Dear Kid Whisperer,
How do I call or email a parent about a problem student without sounding rude, making them mad, or putting the parent on the defensive? What are some good phrases to use? -Scott, Columbus, Ohio
Without explicit training on effective behavior management procedures and strategies, you will struggle to have positive interactions with the parents of difficult kids.
So, it’s not just a matter of using effective phrasing, but of doing the right things with kids and thereby being able to communicate those things to a parent. Here’s an example of a conversation that I, as a fully-trained teacher, could have, and have had, with a parent. Hopefully this answer will not only lead you towards learning this new way of being effective with kids, but will also show you how effective you can be with parents.
Kid Whisperer: Hello, Parent. Now, I don’t want any of this to make your life worse, and I know you are busy, so I’ll be brief, but Johnny has been having a really hard time being kind to me and his classmates.
Parent: Oh, great. Here we go again. Look, he’s a perfect angel at home without any problems, and I don’t know what in the world you dummies are doing to him in school, but I can’t stand to have another year like the last one.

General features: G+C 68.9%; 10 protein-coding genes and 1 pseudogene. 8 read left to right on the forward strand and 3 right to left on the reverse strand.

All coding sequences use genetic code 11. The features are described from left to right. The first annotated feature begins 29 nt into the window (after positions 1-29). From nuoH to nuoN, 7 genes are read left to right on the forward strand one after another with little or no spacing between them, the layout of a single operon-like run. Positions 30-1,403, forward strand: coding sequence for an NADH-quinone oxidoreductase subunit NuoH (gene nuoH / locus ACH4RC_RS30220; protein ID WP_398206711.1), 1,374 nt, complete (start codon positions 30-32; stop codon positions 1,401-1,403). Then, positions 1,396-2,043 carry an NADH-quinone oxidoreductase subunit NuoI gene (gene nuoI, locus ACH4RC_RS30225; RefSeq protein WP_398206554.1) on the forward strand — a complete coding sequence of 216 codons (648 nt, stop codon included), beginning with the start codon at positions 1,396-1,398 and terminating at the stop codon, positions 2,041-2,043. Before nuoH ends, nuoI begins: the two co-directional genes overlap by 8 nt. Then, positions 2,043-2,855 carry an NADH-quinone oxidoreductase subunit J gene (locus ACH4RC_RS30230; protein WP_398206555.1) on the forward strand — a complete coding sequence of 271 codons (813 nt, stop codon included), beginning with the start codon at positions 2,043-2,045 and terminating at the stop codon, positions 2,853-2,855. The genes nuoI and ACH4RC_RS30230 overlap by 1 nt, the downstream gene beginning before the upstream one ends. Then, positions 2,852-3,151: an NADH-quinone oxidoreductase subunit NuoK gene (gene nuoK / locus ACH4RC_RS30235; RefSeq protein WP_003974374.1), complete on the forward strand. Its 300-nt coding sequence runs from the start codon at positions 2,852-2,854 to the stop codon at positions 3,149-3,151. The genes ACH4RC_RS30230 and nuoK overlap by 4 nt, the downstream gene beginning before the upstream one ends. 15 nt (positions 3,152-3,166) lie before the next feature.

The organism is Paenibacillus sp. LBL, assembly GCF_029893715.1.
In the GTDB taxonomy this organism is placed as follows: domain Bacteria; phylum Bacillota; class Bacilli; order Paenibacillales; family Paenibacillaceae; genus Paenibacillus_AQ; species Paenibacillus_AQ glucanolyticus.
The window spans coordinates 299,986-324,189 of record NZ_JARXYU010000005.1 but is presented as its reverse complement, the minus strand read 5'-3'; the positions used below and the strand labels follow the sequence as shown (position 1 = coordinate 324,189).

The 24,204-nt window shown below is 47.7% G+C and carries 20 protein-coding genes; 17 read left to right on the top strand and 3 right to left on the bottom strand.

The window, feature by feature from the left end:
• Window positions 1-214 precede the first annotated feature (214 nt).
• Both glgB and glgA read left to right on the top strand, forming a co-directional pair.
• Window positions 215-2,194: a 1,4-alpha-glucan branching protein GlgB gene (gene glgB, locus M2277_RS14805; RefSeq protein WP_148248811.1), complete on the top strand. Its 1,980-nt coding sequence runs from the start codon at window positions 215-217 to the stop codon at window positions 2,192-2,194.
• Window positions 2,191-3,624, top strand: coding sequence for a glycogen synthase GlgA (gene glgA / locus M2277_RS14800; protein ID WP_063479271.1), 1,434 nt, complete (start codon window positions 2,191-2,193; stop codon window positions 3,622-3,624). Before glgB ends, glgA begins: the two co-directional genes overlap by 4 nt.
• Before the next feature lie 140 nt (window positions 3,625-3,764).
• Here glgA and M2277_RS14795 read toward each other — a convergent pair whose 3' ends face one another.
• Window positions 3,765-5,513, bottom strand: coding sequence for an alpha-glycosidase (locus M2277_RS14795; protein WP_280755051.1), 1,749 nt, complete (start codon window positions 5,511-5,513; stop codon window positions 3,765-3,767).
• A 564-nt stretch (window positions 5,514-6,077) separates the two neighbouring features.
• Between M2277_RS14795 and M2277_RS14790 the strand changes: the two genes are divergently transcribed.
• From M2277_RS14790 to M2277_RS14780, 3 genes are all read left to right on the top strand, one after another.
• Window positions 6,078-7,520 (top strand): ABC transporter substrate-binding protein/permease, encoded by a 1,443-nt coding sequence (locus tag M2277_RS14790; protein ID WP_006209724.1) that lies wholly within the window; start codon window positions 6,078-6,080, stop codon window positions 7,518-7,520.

Kid Whisperer: I hear that. I’m a different kind of teacher. I don’t yell, I don’t punish, and I don’t use anger to get kids’ attention. I’m trained to get positive behaviors from kids without having to bother parents.
Parent: That sounds promising.
Kid Whisperer: Good. I just wanted to let you know that I always notice kids’ positive behaviors, and I did so with Johnny this morning. When he started to be a bit rude to me and to his friends, I did some interventions that are designed to gently guide him, without embarrassing him, towards being more kind. I even allowed him to use a Mindfulness Center in another room where he could get himself composed and come back the moment he thought he could be kind. Instead, he came back and continued to be mean.
Parent: So, what do you want me to do about it?
Kid Whisperer: Oh. Nothing. I just wanted to let you know what was happening. I told Johnny that he would have to do some learning about kindness later, and that he would have to solve the problem that he caused. During recess and lunch, he’s going to practice being near me while being nice, and after that, he’s going to do some work for me to de-stress me, since I get stressed out when kids are mean. Of course, he’ll get a lunch and will eat it while he’s practicing kindness. If he does a great job, he should be done this week. If he can’t get it done in time, I have time after school next week on Tuesday or Thursday if you’d like some free babysitting, or we can continue during lunch and recess. Like I said, I don’t want this to be a problem for you.
Parent: Tuesday. I pick Tuesday!
Kid Whisperer: Thanks. It probably won’t come to that, but we’ll see.
Parent: I hope it does. I need some down time.
Kid Whisperer: Great. Thanks for talking to me.
Doing effective things with kids can lead to having effective conversations with parents. Use these words as much as you can, but when you get all of the right training, you can all have all of the right conversations.